'Kerry gave Iranians everything they requested' - Retired US Intelligence Officer explains US-Iran conflict | Eurasia Diary - ednews.net

15 October, Tuesday


'Kerry gave Iranians everything they requested' - Retired US Intelligence Officer explains US-Iran conflict

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The United States of America and the Iran Islam Republic live the period of tightened relations which the potential of military operations on the agenda. US and Iran administrations blame each other over the violations of international law. The process is not about only words but actions too. Seizures of vessels in the Persian Gulf, US intention of "Sentinel" operation and etc. indicates the seriousness of the situation.

American political analyst on the Middle East Rick Francona gave an exclusive interview to Eurasia Diary.

Rick Francona is an author, commentator and media military analyst. He is a retired United States Air Force intelligence officer with experience in the Middle East, including tours of duty with the National Security Agency, the Defense Intelligence Agency and the Central Intelligence Agency.

 

- The US started to struggle against Iran's regime after the Iranian revolution. Why this struggle doesn't end?

- The issues that began with the so-called 1978/1979 Islamic Revolution have never been resolved. Despite repeated attempts on the U.S. side during the Obama Administration, the Iranians have made it clear they are not interested in the restoration of normal relations with the United States.

The Iranian leadership believes the price they would have to pay is too high – among the American demands will be the cessation of Iranian Islamic Revolutionary Guard Corps support for a variety of what the U.S. considers to be terrorist organizations. I am referring not only to the obvious groups like Lebanese Hezbollah and HAMAS, but also the Houthis (Ansar Allah) in Yemen, and Shi’a groups in Bahrain. There is also the issue of the numerous Iranian-supported Shi’s militias from Iraq, Iran, Pakistan and Afghanistan involved in the fighting in Iraq and Syria.

Iran’s quest for a nuclear weapon is also an issue for the United States. It is the U.S. position that Iran will not be allowed to develop a nuclear weapons capability. The Joint Comprehensive Plan of Action (JCPOA), the fatally-flawed Iran deal, an attempt to prevent Iran from getting a nuclear weapon merely delayed it.

 

- Trump says Iran never won a war, but never lost negotiations. What do you think what kind of negotiations can be beneficial for both parties? Why they couldn't come into any conclusion till this day?

- The Iranians are masters at negotiations – they practically invented the art. Look at how skillfully Iran’s Foreign Minister negotiated the JCPOA – of course, then-U.S. Secretary of State John Kerry was totally out of his element. Kerry gave the Iranians virtually everything they requested.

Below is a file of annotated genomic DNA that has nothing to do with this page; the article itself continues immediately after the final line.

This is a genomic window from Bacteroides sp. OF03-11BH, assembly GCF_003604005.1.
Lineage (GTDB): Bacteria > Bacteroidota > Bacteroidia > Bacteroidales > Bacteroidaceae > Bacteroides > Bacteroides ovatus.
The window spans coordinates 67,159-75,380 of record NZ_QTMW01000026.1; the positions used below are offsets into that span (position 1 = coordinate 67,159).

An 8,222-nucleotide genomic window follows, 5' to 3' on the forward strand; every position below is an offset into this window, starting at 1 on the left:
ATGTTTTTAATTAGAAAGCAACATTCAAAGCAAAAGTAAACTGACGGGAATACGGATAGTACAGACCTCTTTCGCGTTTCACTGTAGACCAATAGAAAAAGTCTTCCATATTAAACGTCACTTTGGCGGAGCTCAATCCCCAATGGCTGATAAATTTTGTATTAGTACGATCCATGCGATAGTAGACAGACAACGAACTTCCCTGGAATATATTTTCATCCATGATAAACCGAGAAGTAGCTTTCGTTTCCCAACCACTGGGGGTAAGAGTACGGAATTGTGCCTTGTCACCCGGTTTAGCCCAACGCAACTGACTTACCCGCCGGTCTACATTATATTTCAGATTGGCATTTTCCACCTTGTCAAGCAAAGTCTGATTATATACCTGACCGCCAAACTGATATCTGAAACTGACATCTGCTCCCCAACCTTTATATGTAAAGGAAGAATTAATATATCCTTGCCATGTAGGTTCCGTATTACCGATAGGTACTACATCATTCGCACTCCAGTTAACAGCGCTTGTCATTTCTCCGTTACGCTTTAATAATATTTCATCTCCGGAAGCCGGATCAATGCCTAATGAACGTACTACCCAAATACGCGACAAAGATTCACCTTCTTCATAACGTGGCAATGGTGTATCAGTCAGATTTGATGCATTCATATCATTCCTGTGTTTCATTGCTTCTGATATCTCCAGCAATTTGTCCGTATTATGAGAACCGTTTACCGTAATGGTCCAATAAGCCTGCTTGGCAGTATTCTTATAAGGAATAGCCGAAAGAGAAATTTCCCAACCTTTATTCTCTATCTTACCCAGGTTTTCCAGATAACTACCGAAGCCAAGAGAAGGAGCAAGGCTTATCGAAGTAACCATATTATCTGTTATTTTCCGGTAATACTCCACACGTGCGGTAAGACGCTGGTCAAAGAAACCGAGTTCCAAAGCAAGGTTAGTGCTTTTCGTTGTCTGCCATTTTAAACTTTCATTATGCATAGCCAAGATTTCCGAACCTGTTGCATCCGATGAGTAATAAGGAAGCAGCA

If there are to be successful negotiations between Iran and the United States, there are a series of demands put forward by Secretary of State Mike Pompeo that will have to be met. I do not think the Iranians will agree to them.

The countries are too far apart at this time. One side is going to have to initiate a compromise, but I don’t see it happening soon – unless there is an incident in the Persian Gulf.

 

- Do you think that war is an option to the relations between Iran and the US? How much war is real currently? If war happens how it can affect international security?

- I am concerned with the current state of tensions in the Persian Gulf, especially in the Strait of Hormuz. With the Iranians seizing oil tankers under the guise of smuggling and attempts to lure foreign-flagged ships into Iranian waters with GPS jamming/spoofing, there is likely to be an armed confrontation in the Gulf.

Granted, the Strait is not as critical as it once was – the lack of a dramatic increase in the price of crude oil despite the tensions is illustrative – but it is still a major waterway for international trade.

A confrontation in the Gulf has the potential to spread like wildfire, involving the Gulf Arabs, our NATO allies, even the Israelis, HAMAS and Hizballah. We could see a wider regional conflict that would be catastrophic – including great loss of life.

 

- How current processes (in Persian Gulf) affected internal audition of both countries? Or maybe you may answer only the US.

- The internal politics in the United States will play a role. We are in the throes of the 2020 presidential election cycle – there are calls for politicians to take stances of “no war on Iran.” While no one wants a confrontation between the United States and Iran, the Iranian leadership should not underestimate the resolve of the Trump Administration.

The Iranian calculus has to be much more aware of the difference between the Obama Administration and current leadership. While Obama was willing to be acquiescent to secure the JCPOA, this Administration is not.

The current Trump policy of maximum pressure will likely continue. That does run the risk of increasingly belligerent – and dangerous – activity by the Iranians. That may include more provocative military actions in the Gulf and Strait.

 Iranians should be very careful.

 

Interviewed by Ulvi Ahmedli

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